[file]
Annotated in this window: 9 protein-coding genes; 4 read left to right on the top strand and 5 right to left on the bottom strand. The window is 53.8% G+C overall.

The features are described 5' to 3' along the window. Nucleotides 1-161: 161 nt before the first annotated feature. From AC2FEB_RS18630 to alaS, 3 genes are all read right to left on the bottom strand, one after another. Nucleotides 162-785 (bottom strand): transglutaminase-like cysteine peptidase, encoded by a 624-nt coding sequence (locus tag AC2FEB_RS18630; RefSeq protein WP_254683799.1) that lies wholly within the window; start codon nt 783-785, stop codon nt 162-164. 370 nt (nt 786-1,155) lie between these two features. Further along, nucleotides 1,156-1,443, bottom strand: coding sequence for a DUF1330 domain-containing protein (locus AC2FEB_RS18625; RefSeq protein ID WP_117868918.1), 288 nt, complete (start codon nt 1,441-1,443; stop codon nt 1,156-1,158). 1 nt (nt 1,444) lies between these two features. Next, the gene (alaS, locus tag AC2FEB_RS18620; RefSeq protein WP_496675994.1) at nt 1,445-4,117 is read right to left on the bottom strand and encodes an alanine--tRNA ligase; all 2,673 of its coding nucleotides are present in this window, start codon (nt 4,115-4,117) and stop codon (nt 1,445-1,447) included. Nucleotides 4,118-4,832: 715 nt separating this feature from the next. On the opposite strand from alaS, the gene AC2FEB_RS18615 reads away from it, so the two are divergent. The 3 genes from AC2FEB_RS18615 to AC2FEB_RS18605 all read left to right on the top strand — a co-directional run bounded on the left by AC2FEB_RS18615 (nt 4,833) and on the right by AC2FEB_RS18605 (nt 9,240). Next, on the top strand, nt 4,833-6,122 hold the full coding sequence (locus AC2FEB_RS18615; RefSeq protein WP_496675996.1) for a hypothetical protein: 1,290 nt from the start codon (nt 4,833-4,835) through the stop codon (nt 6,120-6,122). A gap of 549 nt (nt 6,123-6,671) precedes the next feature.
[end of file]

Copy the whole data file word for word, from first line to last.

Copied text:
Annotated in this window: 9 protein-coding genes; 4 read left to right on the top strand and 5 right to left on the bottom strand. The window is 53.8% G+C overall.

The features are described 5' to 3' along the window. Nucleotides 1-161: 161 nt before the first annotated feature. From AC2FEB_RS18630 to alaS, 3 genes are all read right to left on the bottom strand, one after another. Nucleotides 162-785 (bottom strand): transglutaminase-like cysteine peptidase, encoded by a 624-nt coding sequence (locus tag AC2FEB_RS18630; RefSeq protein WP_254683799.1) that lies wholly within the window; start codon nt 783-785, stop codon nt 162-164. 370 nt (nt 786-1,155) lie between these two features. Further along, nucleotides 1,156-1,443, bottom strand: coding sequence for a DUF1330 domain-containing protein (locus AC2FEB_RS18625; RefSeq protein ID WP_117868918.1), 288 nt, complete (start codon nt 1,441-1,443; stop codon nt 1,156-1,158). 1 nt (nt 1,444) lies between these two features. Next, the gene (alaS, locus tag AC2FEB_RS18620; RefSeq protein WP_496675994.1) at nt 1,445-4,117 is read right to left on the bottom strand and encodes an alanine--tRNA ligase; all 2,673 of its coding nucleotides are present in this window, start codon (nt 4,115-4,117) and stop codon (nt 1,445-1,447) included. Nucleotides 4,118-4,832: 715 nt separating this feature from the next. On the opposite strand from alaS, the gene AC2FEB_RS18615 reads away from it, so the two are divergent. The 3 genes from AC2FEB_RS18615 to AC2FEB_RS18605 all read left to right on the top strand — a co-directional run bounded on the left by AC2FEB_RS18615 (nt 4,833) and on the right by AC2FEB_RS18605 (nt 9,240). Next, on the top strand, nt 4,833-6,122 hold the full coding sequence (locus AC2FEB_RS18615; RefSeq protein WP_496675996.1) for a hypothetical protein: 1,290 nt from the start codon (nt 4,833-4,835) through the stop codon (nt 6,120-6,122). A gap of 549 nt (nt 6,123-6,671) precedes the next feature.